Trump plan to cut $15B in spend­ing squeaks through

The Mercury News Weekend - - NEWS -

WASHINGTON » The House on Thurs­day only nar­rowly passed a White House plan to cut al­most $15 bil­lion in unused gov­ern­ment money, a closer-than- ex­pected tally on leg­is­la­tion that’s de­signed to demon­strate fis­cal dis­ci­pline in Washington even though it wouldn’t have much of an im­pact on spi­ral­ing deficits.

The mea­sure, which passed 210-206, would take a mostly sym­bolic whack at gov­ern­ment spend­ing be­cause it would ba­si­cally elim­i­nate left­over fund­ing that wouldn’t have been spent any­way. The bill now goes to the Se­nate, where it faces long odds.

The deficit is on track to ex­ceed $800 bil­lion this year de­spite a strong econ­omy. Repub­li­cans con­trol­ling Congress are not at­tempt­ing to pass a bud­get this year.

The pack­age of so- called rescis­sions has been em­braced by GOP con­ser­va­tives up­set by pas­sage in March of a $1.3 tril­lion catchall spend­ing bill that they say was too bloated. More prag­matic Repub­li­cans on Capi­tol Hill’s pow­er­ful Ap­pro­pri­a­tions panels aren’t keen on the mea­sure since it would elim­i­nate ac­count­ing moves they rou­tinely use to pay for spend­ing else­where.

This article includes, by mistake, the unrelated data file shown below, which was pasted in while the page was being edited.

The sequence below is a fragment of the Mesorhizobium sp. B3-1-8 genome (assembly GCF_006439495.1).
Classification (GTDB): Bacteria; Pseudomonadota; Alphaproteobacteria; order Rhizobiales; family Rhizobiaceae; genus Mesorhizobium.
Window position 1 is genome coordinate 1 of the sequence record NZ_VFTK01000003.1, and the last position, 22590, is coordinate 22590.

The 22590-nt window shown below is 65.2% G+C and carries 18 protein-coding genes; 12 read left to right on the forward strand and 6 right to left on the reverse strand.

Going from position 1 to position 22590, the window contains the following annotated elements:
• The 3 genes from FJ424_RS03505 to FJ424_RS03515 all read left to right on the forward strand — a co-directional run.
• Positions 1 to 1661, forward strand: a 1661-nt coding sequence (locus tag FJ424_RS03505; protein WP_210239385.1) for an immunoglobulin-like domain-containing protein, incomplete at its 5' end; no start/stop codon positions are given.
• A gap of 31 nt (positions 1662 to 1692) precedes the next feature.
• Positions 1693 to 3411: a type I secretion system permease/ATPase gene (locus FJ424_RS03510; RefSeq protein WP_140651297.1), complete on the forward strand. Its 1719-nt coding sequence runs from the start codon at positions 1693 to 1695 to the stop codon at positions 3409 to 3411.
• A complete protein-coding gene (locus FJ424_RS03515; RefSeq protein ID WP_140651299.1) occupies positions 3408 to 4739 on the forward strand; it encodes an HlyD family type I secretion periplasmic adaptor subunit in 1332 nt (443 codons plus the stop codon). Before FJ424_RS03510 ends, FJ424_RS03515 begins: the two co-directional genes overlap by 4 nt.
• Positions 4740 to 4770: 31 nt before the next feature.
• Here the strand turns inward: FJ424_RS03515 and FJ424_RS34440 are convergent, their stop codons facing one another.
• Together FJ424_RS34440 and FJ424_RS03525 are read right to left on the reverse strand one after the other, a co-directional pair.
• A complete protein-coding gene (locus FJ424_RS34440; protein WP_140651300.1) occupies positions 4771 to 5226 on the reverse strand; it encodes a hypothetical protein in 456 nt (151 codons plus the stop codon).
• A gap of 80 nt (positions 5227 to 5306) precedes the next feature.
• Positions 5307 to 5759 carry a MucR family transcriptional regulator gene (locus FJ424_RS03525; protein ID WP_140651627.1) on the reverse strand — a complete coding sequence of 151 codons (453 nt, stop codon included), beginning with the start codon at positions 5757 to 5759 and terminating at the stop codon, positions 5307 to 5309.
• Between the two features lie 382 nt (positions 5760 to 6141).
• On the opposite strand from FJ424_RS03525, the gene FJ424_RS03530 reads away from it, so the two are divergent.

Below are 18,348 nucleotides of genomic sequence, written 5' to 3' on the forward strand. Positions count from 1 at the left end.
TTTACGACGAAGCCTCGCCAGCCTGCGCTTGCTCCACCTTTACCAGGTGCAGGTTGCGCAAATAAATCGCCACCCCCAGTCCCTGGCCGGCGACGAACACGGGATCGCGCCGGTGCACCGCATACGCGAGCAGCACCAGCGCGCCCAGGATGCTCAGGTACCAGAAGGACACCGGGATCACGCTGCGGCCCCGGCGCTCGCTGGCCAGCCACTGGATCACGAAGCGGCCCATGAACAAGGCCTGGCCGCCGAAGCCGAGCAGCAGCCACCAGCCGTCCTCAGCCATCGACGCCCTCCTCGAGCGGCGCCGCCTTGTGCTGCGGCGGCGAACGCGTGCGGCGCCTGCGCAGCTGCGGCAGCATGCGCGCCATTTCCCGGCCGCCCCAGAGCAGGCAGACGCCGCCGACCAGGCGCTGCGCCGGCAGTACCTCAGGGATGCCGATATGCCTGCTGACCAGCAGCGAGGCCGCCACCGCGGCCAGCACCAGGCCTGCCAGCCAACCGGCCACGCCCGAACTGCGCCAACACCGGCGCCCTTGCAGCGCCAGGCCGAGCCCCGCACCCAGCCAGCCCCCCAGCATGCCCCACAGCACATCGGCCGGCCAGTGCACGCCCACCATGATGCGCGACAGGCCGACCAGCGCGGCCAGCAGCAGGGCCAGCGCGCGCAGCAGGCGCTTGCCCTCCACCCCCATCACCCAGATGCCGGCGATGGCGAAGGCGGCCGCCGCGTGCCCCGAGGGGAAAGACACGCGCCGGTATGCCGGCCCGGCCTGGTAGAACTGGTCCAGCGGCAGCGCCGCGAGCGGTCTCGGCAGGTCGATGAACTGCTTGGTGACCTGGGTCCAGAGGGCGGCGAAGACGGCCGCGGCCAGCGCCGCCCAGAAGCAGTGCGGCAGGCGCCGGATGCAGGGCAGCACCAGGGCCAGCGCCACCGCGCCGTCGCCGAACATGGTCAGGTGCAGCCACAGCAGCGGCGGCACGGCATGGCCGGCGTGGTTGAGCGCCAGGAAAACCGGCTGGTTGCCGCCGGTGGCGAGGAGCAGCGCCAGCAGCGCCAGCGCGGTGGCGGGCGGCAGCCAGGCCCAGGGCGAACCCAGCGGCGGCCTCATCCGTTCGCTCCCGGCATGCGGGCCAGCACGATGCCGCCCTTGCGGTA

The mea­sure in­cludes $4 bil­lion in cuts to a de­funct loan pro­gram de­signed to boost fuel- ef­fi­cient, ad­vanced-tech­nol­ogy ve­hi­cles, rescis­sions of var­i­ous agri­cul­ture grant pro­grams, and cuts to con­ser­va­tion pro­grams at the De­part­ment of Agricul- ture, among oth­ers.

While Democrats blasted the cuts, the real ob­jec­tion to some of them, such as $7 bil­lion from pop­u­lar Chil­dren’s Health In­sur­ance Pro­gram fund­ing, is that it would take that money off the table so it couldn’t be used later as it was in the ear­lier spend­ing bill. The CHIP cuts wouldn’t af­fect en­roll­ment in the pro­gram, which pro­vides health care to chil­dren from low-in­come fam­i­lies that don’t qual­ify for Med­i­caid.

“Tar­get­ing CHIP for a rescis­sion pre­vents Congress from rein­vest­ing in other pri­or­i­ties like child and ma­ter­nal health, early child­hood ed­u­ca­tion, bio­med­i­cal re­search and our com­mu­nity health cen­ters,” said New York Rep. Nita Lowey, the top Demo­crat on the Ap­pro­pri­a­tions Com­mit­tee.

Some GOP mod­er­ates also worry that they’re cast­ing a dif­fi­cult-to- ex­plain vote to cut CHIP fund­ing in the run-up to Novem­ber’s midterm elec­tions.

“I don’t think the vote’s in­tended for peo­ple in swing dis­tricts,” said Rep. Ryan Costello, R-Pa. Nine­teen Repub­li­cans, mostly mod­er­ates, op­posed the bill. No Democrats voted for it.

Pres­i­dent Don­ald Trump is the first Pres­i­dent to em­ploy the so- called rescis­sions tool since the Clin­ton ad­min­is­tra­tion. The ob­scure process is one of the few ways around the Se­nate fil­i­buster, though other par­lia­men­tary prob­lems could await in that cham­ber — even if re­sis­tance from mod­er­ates and Repub­li­cans on the Ap­pro­pri­a­tions Com­mit­tee can be over­come.

Newspapers in English

Newspapers from USA

© PressReader. All rights reserved.